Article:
Can TikTok Stars Teach Brands Something About Marketing?

TikTok is changing the game

Francis Bourgeois? Brittany Broski? Charli D'Amelio? Ever heard of them? Well, you can bet your bottom dollar your Gen-Z audience has. TikTok creators are quite often the go-to brand ambassadors for organisations trying to engage with the digitally obsessed youth, notoriously hard to reach and even harder to convert. We’re taking a step back, asking the question ‘What can TikTok stars teach brands about marketing?’ and looking at what brands and marketers alike, can learn from the wise-beyond-their-years youngsters

What can we learn from the Online Generation?

Use real talk.

TikTok creators don’t have any marketing qualifications, no “years of experience” in Adland, and no content strategy. They connect with their target demographic because they are their target demographic. Gen-Z is constantly receiving orders from parents, teachers, and older siblings. They don’t need another voice of authority telling them what to do. They need a peer to show them how a product is going to fit into their lives. Flashy marketing jargon may get their attention for a second but it’s not going to convince them. Get on their level – speak their language.

Listen to your audience.

The beauty of TikTok is that feedback is instantaneous, measurable, and upfront. Creators can take direction from this feedback, often using the comments section to inspire future posts as well as interact with their audience. By feeling like they’ve contributed to the content, the audience is more engaged, they feel like they’re part of something. Listen to your tech-savvy and opinionated audience – let them become part of your brand.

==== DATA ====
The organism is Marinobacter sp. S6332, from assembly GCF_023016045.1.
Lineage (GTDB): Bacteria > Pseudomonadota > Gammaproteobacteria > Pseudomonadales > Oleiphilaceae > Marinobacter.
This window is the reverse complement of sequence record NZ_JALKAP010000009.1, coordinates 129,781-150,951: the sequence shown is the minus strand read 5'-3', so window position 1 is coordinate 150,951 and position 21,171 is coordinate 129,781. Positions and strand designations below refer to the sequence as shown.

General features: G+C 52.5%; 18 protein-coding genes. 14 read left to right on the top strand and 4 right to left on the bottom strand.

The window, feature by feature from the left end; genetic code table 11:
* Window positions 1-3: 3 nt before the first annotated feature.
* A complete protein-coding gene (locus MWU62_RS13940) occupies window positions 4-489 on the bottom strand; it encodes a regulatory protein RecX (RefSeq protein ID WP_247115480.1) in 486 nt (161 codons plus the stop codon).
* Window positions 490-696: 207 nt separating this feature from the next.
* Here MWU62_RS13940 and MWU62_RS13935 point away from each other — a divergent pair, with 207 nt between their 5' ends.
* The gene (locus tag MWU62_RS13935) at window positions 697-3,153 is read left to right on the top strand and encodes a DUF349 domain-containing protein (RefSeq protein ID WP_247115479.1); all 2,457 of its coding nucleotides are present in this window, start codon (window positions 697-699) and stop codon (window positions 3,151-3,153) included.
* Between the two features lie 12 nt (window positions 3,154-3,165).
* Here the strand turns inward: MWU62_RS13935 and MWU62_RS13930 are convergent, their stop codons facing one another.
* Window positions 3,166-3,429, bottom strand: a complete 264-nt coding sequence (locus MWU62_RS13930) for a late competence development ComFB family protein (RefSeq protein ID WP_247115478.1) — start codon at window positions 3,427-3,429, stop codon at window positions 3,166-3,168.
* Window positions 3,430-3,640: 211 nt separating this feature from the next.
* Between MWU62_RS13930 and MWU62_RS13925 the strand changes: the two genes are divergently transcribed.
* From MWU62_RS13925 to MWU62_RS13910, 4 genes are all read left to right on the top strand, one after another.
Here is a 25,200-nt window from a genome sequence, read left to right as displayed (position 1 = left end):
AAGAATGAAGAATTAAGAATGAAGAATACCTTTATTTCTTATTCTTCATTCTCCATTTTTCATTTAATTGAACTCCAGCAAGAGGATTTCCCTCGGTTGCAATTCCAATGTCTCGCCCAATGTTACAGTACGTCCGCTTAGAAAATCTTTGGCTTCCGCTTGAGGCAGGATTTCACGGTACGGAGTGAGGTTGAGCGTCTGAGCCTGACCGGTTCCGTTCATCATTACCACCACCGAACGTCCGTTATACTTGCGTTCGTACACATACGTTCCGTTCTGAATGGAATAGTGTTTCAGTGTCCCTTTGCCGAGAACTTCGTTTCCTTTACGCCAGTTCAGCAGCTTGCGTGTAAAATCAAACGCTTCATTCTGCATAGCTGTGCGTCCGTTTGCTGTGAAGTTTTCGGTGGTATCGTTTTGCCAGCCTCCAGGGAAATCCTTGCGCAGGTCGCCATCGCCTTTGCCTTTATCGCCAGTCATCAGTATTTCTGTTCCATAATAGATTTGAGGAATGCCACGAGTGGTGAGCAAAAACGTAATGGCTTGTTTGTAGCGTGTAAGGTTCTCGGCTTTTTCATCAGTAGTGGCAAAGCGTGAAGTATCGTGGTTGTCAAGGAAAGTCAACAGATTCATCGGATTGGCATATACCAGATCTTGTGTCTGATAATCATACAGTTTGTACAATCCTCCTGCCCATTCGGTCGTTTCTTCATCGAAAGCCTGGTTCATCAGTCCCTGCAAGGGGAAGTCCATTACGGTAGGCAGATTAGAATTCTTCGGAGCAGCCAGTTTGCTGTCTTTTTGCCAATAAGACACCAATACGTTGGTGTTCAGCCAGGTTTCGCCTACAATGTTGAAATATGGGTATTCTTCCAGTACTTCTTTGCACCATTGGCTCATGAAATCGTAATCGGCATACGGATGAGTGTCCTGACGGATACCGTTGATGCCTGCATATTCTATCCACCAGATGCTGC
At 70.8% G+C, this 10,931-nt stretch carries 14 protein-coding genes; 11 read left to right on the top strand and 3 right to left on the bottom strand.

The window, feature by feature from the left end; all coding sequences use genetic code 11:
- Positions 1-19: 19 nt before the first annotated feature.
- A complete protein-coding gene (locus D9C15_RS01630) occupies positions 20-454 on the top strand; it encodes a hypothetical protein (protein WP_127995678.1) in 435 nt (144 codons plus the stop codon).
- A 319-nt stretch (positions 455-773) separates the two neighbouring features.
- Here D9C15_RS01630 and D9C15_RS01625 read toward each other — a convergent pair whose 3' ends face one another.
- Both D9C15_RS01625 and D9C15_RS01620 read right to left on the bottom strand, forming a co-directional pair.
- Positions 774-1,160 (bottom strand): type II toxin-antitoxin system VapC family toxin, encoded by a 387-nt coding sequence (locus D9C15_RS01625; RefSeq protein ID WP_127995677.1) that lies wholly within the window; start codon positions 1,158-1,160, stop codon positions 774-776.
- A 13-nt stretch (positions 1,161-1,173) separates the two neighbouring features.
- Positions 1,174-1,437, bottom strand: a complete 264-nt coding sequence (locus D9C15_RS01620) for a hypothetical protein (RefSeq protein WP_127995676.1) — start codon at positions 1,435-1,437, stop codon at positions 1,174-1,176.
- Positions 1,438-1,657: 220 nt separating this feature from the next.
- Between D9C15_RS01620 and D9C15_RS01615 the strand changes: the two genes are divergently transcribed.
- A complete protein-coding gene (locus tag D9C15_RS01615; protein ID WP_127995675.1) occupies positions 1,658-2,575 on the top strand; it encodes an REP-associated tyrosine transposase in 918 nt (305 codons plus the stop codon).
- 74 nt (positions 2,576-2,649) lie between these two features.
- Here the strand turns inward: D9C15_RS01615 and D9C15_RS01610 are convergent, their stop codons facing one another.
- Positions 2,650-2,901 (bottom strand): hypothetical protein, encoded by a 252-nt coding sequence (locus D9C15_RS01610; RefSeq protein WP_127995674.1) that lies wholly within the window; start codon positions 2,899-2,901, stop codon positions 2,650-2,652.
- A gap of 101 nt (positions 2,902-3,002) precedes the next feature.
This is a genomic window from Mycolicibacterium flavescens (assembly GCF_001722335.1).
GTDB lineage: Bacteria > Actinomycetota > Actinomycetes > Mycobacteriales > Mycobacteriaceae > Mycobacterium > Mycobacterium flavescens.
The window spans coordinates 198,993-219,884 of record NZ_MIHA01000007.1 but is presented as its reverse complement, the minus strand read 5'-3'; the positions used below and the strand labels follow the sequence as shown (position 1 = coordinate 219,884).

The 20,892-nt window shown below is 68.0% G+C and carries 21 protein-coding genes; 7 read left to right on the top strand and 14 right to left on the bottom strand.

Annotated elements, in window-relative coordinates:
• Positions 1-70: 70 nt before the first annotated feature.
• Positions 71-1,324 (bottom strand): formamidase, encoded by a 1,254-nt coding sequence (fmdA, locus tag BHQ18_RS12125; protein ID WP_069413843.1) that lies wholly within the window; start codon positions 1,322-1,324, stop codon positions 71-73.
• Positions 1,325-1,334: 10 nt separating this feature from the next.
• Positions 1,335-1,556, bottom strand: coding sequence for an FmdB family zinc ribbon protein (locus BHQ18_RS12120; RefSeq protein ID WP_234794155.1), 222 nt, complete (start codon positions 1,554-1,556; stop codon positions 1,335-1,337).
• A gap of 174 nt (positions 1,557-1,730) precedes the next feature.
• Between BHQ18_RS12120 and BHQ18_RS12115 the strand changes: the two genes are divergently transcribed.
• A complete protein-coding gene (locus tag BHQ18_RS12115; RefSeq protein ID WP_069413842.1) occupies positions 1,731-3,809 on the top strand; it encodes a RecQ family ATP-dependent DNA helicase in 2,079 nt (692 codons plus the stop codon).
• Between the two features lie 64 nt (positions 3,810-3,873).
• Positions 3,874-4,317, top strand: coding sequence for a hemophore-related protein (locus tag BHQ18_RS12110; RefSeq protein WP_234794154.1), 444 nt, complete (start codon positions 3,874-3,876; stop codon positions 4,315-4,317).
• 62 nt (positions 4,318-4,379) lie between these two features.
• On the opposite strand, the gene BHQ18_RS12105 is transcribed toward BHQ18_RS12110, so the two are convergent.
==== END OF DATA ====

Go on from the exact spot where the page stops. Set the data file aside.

Be authentic.

The digital sphere has made ‘being transparent’ a key feature in any branding strategy. TikTok stars have nothing to hide behind, they are essentially selling their personalities and critique can of course be harsh, so it’s very important that they present themselves authentically, flaws and all. Brands must understand that their publicised values and identity need to be true to the everyday culture of the organisation in order to gain the trust of their audience.

Communicate with your audience in the same way that they communicate with each other

Have a personality.

With the number of creators on the rise, it's critical that these vloggers have a large enough following to ensure their videos continue to gain traction. How do they achieve this? They use their personalities to build relationships. Because TikTok stars put it all out there, their fans are genuinely interested in their lives and their content! Think of your brand as an individual with character. People want to engage with people and not corporate identities.

Go multichannel.

Whilst TikTok is the home of content for these vloggers, other forms of social media play an essential role in the marketing mix. Creators use Twitter to interact with their audience, Facebook to promote their work, and Instagram to share pictures of their day-to-day life. They are easily accessible and (digitally) everywhere – unmissable in fact. The content is tailored to the social media format and, of course, always adds value in some way. TikTokers have become characters in the lives of Gen-Z and brands should be looking to achieve a comparable status by seamlessly tying content into their everyday social media scrolling.

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